Have you ever sat in on a meeting and thought, “Wow, this is not fun?” (Join the crowd!) It’s fair to say much of the time, meetings can be downright boring.
When I was elected as the Georgia Art Education Association President, I made it my goal to never host a “bored” meeting. Through my experience, I discovered what worked in terms of motivating meeting attendees whether they were educators, administrators, department chairs, or state art education association members.
Here are 5 tips for creating memorable meetings.
1. Create a theme.
Consider how effective it is to have a prompt or theme when you create art. Now, imagine you are invited to a meeting with the theme of “Collaboration.” You immediately have an idea about what will be discussed and what you will do. Perhaps you’ll be participating in team building activities and not sitting for hours. It might even mean your voice will be heard!
This idea is powerful. Creating a theme for your attendees gives them a sense of what is to come and makes them excited to attend your meeting.
2. Develop a hands-on activity.
As art educators, we love to doodle and draw and make our marks. So, why not consider having the members of your organization or school do a collaborative or individual project that works into the theme of the meeting? Here are a few ideas:
Create a Collaborative Mural
Have each member trace their hand. Then, have them decorate their hands using zentangles and a word that describes them. The finished hands can go home or be exhibited in a group mural. Imagine how your school or community would enjoy seeing this mural created by the team.
Meaningfully Decorate an Object
If your theme is about growth or new learning, consider making a connection to seeds or planting. One idea would be to have meeting attendees doodle their notes onto individual mini plaster planters using permanent markers. The designs can be about the importance of planting seeds and cultivating ideas to make for stronger organizations or schools. You might even consider planting seeds! Take photos, share them with the group, and post them somewhere in your school.
Or, let’s say you’re discussing the direction your school is heading. Get a mid-sized toy vehicle to which people can add their marks during your discussion. The final piece can be shared in a display case prompting others to consider where they’re headed!
One more idea is to give each member a pair of plastic sunglasses and paint pens and have them paint their visions of where they are headed. Or, better yet, how they can help the organization or school achieve their ultimate vision. Take photos of these artsy sunglasses to share with the community! You might even encourage everyone to put them on and take selfies as they write a tag line about their vision for the future.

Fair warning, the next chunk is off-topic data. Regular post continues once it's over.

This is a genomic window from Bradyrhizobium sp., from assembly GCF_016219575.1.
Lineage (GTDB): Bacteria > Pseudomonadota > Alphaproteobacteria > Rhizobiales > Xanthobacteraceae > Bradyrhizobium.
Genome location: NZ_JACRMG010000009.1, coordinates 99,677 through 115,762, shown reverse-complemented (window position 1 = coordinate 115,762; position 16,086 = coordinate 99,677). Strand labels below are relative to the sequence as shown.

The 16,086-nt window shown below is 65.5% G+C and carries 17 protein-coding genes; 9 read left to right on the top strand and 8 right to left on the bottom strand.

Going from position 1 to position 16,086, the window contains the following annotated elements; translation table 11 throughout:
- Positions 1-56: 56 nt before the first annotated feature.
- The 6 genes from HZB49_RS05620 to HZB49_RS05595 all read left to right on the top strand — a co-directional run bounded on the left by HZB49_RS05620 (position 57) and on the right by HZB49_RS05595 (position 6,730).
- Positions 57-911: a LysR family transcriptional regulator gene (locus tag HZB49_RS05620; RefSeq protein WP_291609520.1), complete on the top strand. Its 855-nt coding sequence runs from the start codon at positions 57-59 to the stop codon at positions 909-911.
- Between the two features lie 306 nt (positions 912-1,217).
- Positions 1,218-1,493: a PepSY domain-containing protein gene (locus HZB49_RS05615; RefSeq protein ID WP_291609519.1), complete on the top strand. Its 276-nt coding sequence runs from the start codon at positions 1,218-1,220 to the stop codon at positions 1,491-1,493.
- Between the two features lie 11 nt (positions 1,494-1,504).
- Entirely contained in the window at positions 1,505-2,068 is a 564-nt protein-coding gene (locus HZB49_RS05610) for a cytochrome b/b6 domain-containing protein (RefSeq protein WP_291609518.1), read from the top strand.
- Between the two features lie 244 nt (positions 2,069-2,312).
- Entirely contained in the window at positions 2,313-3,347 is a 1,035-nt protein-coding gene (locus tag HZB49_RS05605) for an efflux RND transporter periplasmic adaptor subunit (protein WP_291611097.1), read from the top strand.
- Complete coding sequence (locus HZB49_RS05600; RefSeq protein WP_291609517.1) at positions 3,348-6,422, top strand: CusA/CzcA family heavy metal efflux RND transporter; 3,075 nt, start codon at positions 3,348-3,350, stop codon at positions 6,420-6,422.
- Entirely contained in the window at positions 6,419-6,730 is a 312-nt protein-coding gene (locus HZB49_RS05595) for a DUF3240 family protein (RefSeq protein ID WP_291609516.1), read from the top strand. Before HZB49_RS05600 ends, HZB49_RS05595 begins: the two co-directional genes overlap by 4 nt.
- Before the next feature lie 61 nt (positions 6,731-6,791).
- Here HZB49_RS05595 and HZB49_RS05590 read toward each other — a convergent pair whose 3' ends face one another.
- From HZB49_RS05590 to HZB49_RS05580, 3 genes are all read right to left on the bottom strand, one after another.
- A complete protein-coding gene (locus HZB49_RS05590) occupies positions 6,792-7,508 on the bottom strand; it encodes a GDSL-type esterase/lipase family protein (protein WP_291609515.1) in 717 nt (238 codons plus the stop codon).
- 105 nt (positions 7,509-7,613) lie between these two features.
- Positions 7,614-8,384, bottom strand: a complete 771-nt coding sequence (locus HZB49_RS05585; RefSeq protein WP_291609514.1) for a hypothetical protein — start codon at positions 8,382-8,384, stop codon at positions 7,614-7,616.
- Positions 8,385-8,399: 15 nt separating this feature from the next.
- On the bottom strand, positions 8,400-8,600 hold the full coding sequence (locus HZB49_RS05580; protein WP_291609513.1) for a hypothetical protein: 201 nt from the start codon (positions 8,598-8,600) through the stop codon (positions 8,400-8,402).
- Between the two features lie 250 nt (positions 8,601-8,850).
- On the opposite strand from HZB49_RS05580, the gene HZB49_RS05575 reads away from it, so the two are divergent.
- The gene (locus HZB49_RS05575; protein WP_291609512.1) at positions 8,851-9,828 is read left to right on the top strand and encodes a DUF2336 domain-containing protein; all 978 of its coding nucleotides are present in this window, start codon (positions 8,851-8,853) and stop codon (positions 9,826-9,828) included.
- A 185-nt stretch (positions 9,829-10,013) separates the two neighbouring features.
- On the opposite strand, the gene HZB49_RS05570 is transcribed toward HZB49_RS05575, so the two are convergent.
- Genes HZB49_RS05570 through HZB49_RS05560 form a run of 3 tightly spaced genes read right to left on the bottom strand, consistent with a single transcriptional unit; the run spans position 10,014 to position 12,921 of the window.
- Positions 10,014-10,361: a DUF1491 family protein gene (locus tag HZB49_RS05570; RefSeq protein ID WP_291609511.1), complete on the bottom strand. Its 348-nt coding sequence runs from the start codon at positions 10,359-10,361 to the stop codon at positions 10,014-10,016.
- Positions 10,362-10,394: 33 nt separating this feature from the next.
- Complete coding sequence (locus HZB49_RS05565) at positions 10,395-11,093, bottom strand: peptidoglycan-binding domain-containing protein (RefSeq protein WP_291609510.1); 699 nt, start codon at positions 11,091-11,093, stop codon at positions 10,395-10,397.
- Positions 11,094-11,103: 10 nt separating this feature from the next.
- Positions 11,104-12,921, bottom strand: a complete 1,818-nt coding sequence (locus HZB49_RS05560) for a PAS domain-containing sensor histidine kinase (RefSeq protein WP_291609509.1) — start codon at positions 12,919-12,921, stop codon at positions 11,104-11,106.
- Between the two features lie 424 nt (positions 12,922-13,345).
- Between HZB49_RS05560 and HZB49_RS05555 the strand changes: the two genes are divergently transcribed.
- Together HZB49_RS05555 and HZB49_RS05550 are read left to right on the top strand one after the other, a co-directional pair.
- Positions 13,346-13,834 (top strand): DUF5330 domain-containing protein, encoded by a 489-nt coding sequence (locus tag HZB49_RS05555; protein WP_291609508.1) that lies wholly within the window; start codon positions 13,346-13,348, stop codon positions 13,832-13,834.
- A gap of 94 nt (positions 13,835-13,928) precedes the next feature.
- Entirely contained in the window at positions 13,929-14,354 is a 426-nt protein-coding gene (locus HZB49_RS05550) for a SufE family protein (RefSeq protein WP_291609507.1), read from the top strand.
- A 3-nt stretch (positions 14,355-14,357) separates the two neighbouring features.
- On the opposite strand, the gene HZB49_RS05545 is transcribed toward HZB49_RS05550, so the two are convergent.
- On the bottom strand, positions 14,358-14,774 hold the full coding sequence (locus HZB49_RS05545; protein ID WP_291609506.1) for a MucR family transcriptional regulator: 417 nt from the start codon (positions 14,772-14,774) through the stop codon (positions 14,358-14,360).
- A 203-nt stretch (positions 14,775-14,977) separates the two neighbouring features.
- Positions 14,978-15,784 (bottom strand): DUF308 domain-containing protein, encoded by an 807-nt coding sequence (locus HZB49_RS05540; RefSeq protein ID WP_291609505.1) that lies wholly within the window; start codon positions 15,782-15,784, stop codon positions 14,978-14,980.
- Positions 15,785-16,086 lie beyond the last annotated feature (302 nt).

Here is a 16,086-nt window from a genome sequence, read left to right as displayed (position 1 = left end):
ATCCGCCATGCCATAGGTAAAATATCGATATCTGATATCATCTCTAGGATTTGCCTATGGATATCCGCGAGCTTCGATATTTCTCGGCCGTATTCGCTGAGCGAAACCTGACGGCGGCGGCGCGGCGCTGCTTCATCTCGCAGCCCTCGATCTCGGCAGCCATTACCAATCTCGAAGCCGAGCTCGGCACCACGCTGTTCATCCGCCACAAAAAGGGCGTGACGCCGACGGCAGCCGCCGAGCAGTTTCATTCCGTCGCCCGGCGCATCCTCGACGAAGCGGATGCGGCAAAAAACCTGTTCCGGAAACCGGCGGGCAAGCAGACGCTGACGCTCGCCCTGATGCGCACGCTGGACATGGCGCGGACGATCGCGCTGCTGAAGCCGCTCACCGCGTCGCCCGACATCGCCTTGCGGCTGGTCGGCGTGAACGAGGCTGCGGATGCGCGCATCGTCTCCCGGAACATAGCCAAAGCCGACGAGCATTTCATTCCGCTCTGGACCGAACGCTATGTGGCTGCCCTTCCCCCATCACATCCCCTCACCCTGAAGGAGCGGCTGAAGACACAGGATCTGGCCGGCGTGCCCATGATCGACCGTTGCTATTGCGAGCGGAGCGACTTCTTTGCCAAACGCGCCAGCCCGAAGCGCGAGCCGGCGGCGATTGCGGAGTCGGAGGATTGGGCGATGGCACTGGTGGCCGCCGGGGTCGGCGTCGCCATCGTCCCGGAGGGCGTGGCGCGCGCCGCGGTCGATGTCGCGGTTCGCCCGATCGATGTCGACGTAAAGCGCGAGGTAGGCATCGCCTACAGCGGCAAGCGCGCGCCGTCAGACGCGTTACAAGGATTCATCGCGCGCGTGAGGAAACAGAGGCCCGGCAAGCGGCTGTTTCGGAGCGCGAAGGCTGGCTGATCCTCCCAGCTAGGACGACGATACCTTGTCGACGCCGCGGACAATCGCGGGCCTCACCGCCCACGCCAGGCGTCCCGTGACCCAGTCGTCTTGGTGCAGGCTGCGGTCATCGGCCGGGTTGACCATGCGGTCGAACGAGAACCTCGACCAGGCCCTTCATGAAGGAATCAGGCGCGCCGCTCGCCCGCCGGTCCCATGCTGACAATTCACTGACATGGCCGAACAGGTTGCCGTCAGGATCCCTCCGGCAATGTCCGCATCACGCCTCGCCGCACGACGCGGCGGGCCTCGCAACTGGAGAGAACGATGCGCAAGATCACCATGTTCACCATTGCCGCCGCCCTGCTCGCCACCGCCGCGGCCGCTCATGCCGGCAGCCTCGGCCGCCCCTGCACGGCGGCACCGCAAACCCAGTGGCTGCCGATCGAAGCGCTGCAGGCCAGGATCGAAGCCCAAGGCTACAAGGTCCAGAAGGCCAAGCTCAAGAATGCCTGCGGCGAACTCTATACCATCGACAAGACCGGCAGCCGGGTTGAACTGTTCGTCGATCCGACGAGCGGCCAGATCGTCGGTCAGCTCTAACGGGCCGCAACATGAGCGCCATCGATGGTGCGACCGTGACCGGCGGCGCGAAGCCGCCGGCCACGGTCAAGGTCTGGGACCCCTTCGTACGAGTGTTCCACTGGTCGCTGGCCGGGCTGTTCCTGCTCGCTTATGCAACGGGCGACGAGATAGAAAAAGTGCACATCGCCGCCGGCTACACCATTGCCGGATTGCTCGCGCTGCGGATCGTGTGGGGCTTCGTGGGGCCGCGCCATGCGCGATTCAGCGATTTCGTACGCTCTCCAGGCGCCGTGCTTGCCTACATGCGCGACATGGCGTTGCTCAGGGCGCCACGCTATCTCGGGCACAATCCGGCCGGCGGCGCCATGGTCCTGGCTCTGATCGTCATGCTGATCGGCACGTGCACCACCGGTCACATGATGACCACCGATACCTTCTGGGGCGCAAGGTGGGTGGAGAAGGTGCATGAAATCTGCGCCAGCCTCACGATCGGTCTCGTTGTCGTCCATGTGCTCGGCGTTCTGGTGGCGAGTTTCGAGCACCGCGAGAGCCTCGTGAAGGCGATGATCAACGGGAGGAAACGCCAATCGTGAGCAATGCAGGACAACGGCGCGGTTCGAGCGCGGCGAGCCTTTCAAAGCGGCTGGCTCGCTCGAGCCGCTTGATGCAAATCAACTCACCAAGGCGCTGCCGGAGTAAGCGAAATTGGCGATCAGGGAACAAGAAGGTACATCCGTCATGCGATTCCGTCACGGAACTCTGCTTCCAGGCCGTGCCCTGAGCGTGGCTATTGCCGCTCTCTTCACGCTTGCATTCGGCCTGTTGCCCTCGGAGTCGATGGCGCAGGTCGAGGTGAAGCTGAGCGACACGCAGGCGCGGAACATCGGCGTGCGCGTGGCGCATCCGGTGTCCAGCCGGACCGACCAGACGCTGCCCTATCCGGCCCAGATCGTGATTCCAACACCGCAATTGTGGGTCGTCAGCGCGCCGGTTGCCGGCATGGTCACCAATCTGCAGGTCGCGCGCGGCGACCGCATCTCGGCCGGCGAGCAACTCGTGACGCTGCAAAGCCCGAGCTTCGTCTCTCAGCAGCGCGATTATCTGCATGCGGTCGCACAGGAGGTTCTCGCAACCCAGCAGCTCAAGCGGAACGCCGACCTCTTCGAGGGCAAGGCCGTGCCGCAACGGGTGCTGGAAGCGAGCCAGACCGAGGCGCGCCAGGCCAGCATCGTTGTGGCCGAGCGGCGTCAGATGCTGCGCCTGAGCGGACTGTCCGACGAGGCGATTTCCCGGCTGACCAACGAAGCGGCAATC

Take it to the Next Level
After my term as president, we created a billboard campaign across the state. We took many of these hands-on artworks and turned them into advocacy boards. We included text, along with the images, to help showcase the importance of giving every child a visual arts education.
3. Bring snacks!
As the old saying goes, “If you feed them, they will come!” So, consider having snack helpers at each of the meetings. You could encourage them to stick with the theme, or just encourage them to bring crowd-pleasing favorites like cheese and crackers or a veggie tray. We actually started to have people beg to be the snack helpers because they had creative ideas for snacks inspired by the theme of the upcoming meeting.
4. Make sure to involve everyone.
Have you ever attended a meeting and just sat there like an invisible being? It’s not fun. If people are coming to your meetings, be sure to include them! You may even want to start referring to them as “our meetings.” Requiring folks to submit their information early will make the organizer’s job much easier. But don’t just leave it at that. Hear their voices and applaud them for being a part of the team!
5. Have FUN!
Personally, when I think about having fun, it always involves music. Starting each meeting with a song can help set the tone. When folks walk into a meeting room or an auditorium and music is playing, it just feels good. If you have a theme, think about what songs might tie in, and play them throughout the day. You might even encourage your members to write an inspiring song or one that acknowledges another team member in some way. And don’t forget to end the meeting with a song, too. The goal is for your members to leave feeling refreshed, rejuvenated, and inspired!
I hope these ideas help to spark a few ways in which you can take your next meeting to the next level. Consider how you can engage your participants by making them feel appreciated, acknowledged, and accepted!
How do you currently run your team meetings or board meetings?
How can you take these ideas to help inspire your administration to host meaningful and fun faculty meetings?
Magazine articles and podcasts are opinions of professional education contributors and do not necessarily represent the position of the Art of Education University (AOEU) or its academic offerings. Contributors use terms in the way they are most often talked about in the scope of their educational experiences.